Agony aunt Fiona Caine tries to solve your problems

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Fiona offers her perspective on family dramas, emotional issues and dysfunctional relationships. This week: loneliness, confidence and horrible bosses

Q After my divorce, I began to suffer from nerves and depression very badly.

I went to the hospital and they set up a support group for people with depression and anxiety where I met a man who has similar problems.

After one of the meetings, he asked me to go for a drink - which I did, and since he’s given me a lift to the group with him.

Last week, when I got out of the car, he said he wouldn’t change me for the world.

I’m pretty sure he likes me, but as I’m a lot older than him (five years), I don’t want to make a fool of myself.

I thought, maybe, I could ask him for a meal at my house, but my home isn’t posh and he might get the wrong idea.

A What wrong idea might that be? That you like this man sufficiently to invite him to your home for a meal? Or that your home isn’t featured as a centre spread in Homes & Gardens?

He has shown you, by his comment and his interest, that he likes you and, honestly, five years is nothing.

It may be that he doesn’t want to push things with you because he is aware of your issues, and of course he may be nervous about being rejected, especially as he has problems of his own.

He may need an indication from you that you’re interested and that you wouldn’t dismiss him if he suggested taking things further.

With both of you lacking confidence, you could spend a long time trying to second guess one another and getting nowhere, so take the plunge and invite him in for coffee next time he gives you a lift. Don’t assume, if he refuses, that he’s not interested, he may genuinely have to be somewhere else. Just suggest maybe he’d like to take you up on your offer the next time.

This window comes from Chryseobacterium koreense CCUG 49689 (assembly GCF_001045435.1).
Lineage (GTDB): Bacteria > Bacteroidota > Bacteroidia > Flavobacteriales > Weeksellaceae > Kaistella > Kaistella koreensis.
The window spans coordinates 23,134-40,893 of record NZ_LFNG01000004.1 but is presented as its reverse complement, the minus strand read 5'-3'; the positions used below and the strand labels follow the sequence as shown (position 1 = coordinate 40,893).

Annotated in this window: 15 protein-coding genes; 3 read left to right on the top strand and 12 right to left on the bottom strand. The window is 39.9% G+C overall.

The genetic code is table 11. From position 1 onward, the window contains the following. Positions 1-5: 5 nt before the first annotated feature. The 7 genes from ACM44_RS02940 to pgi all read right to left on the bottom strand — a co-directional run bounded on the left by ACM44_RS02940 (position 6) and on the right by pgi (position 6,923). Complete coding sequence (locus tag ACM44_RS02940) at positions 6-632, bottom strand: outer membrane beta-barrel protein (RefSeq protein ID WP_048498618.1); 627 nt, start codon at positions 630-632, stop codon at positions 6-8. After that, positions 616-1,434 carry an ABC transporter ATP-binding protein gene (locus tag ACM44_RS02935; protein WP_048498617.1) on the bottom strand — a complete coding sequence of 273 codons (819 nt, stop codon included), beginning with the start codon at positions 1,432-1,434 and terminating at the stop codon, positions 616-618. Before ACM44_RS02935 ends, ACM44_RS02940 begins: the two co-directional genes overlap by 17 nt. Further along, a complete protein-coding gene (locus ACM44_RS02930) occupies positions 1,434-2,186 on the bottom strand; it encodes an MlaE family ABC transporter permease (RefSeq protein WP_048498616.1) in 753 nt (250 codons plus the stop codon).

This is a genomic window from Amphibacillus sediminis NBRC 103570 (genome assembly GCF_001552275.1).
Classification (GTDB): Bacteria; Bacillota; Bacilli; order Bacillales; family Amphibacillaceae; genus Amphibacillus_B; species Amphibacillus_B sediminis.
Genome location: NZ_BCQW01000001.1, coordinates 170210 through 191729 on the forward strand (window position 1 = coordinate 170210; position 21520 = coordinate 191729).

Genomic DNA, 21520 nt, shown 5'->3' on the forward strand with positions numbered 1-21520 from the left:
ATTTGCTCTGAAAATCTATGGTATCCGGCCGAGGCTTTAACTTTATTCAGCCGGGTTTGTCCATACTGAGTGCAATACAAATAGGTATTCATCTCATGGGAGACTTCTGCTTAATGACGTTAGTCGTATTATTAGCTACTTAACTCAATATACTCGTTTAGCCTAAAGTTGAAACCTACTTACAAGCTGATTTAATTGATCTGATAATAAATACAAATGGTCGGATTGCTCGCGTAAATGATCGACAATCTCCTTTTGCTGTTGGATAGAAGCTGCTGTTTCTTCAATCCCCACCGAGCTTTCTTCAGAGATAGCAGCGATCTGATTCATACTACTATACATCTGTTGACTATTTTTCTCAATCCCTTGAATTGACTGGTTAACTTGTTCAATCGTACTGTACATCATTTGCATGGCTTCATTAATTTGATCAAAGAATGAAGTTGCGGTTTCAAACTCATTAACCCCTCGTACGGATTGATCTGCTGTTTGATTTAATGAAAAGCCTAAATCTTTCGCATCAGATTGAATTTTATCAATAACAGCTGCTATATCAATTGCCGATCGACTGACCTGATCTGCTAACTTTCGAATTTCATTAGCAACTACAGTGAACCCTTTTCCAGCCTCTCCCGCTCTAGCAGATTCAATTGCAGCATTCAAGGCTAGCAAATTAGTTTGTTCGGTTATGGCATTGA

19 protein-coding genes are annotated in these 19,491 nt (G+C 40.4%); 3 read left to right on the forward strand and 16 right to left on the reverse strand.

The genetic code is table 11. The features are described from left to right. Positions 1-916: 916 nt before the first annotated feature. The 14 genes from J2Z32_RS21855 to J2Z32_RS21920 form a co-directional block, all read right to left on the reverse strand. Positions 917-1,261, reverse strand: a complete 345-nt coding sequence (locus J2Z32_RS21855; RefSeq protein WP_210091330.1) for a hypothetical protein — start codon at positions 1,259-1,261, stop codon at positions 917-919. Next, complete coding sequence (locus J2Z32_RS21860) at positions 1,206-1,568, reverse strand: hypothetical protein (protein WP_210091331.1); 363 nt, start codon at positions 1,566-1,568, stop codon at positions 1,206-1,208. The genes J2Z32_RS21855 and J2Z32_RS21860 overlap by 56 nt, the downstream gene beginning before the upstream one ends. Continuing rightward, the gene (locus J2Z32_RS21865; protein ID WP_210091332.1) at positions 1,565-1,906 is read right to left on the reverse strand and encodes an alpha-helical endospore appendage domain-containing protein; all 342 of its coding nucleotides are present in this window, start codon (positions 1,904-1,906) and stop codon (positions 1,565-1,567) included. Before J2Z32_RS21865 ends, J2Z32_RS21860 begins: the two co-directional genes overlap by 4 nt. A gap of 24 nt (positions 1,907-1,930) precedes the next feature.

Q I’m a single parent with a few issues that get me down from time to time. There’s nothing particularly serious, but what I really need is someone to talk to who knows what I am going through – just someone I could chat to and share some of the stupid little problems with.

I am quite lonely and the few friends and family I do have are all happily married.

A There are a number of groups for single parents around and I’d strongly recommend you consider joining one of these.

Gingerbread (, for example, has groups throughout England and Wales plus an online forum where you can chat to people in the same position as you. Don’t discount your married friends – they may not be in the same position as you, but I’m sure you’d find them willing to try to help.

Q My manager is making my life a misery. She does nothing all day and passes everything to me. She does nothing to help and recently, when the workload built up, she persuaded her boss to appoint an extra member of staff.

The new woman is a friend of hers and so, of course, does next to nothing too which now means I’ve got even more work to cover. When I complained to the boss, he just called her in and told her to sort it out! Of course, she was furious and now makes things even worse for me.

A Under normal circumstances, I’d suggest you talk to your manager. In this case, that wouldn’t work - nor would my next suggestion, which would have been to take it to her boss. If there is a union rep try asking them for help. If not I suggest you contact Acas (the Advisory Conciliation and Arbitration Service and ask their advice - they offer online help and a phone line.